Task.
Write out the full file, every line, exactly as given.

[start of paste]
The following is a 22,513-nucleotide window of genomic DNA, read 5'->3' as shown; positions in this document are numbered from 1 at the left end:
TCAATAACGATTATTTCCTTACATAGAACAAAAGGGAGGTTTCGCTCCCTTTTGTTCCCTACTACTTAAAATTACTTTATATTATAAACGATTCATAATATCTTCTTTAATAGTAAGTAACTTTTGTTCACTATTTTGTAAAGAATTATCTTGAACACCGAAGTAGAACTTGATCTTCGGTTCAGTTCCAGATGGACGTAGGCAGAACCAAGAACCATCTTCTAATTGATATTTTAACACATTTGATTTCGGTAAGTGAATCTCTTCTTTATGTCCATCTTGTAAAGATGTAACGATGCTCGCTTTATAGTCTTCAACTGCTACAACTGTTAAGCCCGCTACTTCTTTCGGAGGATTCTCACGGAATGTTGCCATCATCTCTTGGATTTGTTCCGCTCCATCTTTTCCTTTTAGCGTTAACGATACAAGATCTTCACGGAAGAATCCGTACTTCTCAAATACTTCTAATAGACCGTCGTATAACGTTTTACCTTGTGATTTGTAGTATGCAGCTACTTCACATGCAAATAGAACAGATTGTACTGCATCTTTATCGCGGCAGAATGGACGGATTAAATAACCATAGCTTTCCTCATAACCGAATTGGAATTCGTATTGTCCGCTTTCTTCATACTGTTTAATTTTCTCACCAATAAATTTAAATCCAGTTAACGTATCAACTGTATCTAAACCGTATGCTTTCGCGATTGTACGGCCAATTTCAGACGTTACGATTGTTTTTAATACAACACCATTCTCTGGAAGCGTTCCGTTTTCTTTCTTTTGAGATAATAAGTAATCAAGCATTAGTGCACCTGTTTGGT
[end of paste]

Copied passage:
The following is a 22,513-nucleotide window of genomic DNA, read 5'->3' as shown; positions in this document are numbered from 1 at the left end:
TCAATAACGATTATTTCCTTACATAGAACAAAAGGGAGGTTTCGCTCCCTTTTGTTCCCTACTACTTAAAATTACTTTATATTATAAACGATTCATAATATCTTCTTTAATAGTAAGTAACTTTTGTTCACTATTTTGTAAAGAATTATCTTGAACACCGAAGTAGAACTTGATCTTCGGTTCAGTTCCAGATGGACGTAGGCAGAACCAAGAACCATCTTCTAATTGATATTTTAACACATTTGATTTCGGTAAGTGAATCTCTTCTTTATGTCCATCTTGTAAAGATGTAACGATGCTCGCTTTATAGTCTTCAACTGCTACAACTGTTAAGCCCGCTACTTCTTTCGGAGGATTCTCACGGAATGTTGCCATCATCTCTTGGATTTGTTCCGCTCCATCTTTTCCTTTTAGCGTTAACGATACAAGATCTTCACGGAAGAATCCGTACTTCTCAAATACTTCTAATAGACCGTCGTATAACGTTTTACCTTGTGATTTGTAGTATGCAGCTACTTCACATGCAAATAGAACAGATTGTACTGCATCTTTATCGCGGCAGAATGGACGGATTAAATAACCATAGCTTTCCTCATAACCGAATTGGAATTCGTATTGTCCGCTTTCTTCATACTGTTTAATTTTCTCACCAATAAATTTAAATCCAGTTAACGTATCAACTGTATCTAAACCGTATGCTTTCGCGATTGTACGGCCAATTTCAGACGTTACGATTGTTTTTAATACAACACCATTCTCTGGAAGCGTTCCGTTTTCTTTCTTTTGAGATAATAAGTAATCAAGCATTAGTGCACCTGTTTGGT